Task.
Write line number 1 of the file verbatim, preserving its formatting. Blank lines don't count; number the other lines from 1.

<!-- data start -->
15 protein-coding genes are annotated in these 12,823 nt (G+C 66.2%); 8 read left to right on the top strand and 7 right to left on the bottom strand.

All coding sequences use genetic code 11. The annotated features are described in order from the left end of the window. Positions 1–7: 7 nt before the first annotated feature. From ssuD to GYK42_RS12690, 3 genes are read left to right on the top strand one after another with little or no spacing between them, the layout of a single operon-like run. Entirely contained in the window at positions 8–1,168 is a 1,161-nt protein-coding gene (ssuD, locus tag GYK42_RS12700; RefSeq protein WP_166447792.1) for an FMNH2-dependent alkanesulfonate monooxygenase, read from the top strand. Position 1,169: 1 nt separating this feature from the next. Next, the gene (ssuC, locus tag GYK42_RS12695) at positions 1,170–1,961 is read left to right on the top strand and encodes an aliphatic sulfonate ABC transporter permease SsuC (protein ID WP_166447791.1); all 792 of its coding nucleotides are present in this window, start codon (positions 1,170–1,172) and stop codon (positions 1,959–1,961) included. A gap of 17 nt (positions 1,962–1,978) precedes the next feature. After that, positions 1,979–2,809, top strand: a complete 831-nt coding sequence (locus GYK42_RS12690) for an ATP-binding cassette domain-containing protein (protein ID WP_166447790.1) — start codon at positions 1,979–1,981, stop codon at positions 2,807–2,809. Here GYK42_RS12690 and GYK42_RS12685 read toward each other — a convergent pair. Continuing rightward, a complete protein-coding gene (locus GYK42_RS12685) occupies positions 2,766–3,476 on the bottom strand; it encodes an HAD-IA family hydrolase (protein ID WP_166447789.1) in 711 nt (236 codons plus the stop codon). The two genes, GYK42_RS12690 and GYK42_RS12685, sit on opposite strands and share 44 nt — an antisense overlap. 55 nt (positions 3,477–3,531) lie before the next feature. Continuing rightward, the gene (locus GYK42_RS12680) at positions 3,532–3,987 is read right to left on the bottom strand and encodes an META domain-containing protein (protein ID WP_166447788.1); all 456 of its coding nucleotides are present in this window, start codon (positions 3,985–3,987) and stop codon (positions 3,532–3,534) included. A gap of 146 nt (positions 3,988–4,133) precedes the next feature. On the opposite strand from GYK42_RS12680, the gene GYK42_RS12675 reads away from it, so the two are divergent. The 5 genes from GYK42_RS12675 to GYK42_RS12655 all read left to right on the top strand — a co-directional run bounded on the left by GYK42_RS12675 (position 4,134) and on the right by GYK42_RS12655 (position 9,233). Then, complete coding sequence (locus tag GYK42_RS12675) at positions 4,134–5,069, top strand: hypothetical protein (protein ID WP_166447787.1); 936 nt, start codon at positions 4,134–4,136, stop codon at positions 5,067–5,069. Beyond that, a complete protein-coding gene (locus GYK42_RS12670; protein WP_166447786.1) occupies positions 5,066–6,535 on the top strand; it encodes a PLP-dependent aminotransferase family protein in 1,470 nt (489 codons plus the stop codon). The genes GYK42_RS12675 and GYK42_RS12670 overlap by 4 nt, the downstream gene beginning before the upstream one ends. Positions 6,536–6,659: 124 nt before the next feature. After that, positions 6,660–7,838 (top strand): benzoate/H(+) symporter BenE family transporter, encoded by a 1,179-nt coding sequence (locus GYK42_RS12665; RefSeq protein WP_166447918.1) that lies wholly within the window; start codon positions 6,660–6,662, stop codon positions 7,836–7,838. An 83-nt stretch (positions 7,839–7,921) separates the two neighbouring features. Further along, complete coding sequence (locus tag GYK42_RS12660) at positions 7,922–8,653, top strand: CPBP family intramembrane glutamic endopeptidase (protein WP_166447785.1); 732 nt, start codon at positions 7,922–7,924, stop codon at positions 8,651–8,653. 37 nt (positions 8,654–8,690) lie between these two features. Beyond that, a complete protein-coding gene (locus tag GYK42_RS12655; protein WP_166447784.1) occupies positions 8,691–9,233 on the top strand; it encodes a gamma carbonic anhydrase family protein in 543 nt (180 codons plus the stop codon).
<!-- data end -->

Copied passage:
15 protein-coding genes are annotated in these 12,823 nt (G+C 66.2%); 8 read left to right on the top strand and 7 right to left on the bottom strand.